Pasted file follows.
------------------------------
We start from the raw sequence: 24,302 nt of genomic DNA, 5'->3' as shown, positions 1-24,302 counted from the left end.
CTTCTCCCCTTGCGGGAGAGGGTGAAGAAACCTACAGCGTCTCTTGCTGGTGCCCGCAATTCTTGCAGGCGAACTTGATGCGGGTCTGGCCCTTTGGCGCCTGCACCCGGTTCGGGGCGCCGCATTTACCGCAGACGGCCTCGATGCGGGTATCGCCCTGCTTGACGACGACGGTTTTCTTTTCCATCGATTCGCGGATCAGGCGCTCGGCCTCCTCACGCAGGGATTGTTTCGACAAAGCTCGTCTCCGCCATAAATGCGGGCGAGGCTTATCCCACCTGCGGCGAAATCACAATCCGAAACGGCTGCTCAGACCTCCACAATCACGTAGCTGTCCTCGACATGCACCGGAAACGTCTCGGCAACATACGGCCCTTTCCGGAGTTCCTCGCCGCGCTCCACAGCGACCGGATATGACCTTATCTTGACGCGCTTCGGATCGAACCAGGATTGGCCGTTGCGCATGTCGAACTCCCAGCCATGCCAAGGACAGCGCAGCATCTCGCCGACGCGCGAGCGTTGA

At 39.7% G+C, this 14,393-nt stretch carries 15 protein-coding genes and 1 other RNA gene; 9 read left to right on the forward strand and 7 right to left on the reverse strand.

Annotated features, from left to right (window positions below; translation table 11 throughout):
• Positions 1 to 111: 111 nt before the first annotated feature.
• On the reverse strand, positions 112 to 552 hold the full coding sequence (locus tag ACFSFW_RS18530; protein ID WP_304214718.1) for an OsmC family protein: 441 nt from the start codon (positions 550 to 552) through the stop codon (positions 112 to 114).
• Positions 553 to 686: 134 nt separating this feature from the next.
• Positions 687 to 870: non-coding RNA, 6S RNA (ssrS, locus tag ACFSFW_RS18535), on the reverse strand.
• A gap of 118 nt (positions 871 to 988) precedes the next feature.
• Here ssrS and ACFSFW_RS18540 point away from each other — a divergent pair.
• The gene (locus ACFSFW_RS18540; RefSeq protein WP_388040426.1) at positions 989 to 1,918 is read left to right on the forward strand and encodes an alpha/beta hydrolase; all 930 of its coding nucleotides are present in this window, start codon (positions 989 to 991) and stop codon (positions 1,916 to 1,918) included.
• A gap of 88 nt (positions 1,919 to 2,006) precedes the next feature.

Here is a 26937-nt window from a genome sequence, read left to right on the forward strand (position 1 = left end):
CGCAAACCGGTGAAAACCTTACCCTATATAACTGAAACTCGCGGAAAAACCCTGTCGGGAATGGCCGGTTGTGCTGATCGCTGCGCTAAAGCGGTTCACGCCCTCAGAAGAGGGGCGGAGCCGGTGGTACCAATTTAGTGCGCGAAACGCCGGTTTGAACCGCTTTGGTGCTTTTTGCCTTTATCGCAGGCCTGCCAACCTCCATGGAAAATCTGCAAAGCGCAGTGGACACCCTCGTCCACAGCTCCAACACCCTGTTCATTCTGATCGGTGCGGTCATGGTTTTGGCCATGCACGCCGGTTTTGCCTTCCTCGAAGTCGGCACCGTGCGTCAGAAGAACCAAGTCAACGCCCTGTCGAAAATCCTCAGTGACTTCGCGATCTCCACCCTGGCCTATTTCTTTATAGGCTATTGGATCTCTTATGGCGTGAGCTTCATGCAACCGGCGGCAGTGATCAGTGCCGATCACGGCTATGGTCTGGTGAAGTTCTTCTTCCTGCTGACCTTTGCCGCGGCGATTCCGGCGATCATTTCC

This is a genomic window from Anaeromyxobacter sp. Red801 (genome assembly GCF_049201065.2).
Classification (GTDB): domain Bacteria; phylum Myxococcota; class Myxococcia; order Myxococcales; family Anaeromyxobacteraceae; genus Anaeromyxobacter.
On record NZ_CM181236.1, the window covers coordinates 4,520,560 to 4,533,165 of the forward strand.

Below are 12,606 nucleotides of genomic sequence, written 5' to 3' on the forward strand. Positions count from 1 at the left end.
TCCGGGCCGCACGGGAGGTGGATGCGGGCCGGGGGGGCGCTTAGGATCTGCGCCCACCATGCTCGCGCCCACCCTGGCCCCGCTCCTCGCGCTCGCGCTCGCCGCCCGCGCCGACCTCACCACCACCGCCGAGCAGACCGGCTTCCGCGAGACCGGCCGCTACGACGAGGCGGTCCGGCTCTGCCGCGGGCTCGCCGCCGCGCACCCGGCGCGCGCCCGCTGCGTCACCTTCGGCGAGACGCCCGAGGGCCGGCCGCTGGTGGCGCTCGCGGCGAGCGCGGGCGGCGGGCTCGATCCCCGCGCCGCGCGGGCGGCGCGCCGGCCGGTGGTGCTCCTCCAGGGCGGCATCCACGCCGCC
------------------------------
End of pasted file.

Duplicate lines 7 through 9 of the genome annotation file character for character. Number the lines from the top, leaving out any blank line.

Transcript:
• Positions 553 to 686: 134 nt separating this feature from the next.
• Positions 687 to 870: non-coding RNA, 6S RNA (ssrS, locus tag ACFSFW_RS18535), on the reverse strand.
• A gap of 118 nt (positions 871 to 988) precedes the next feature.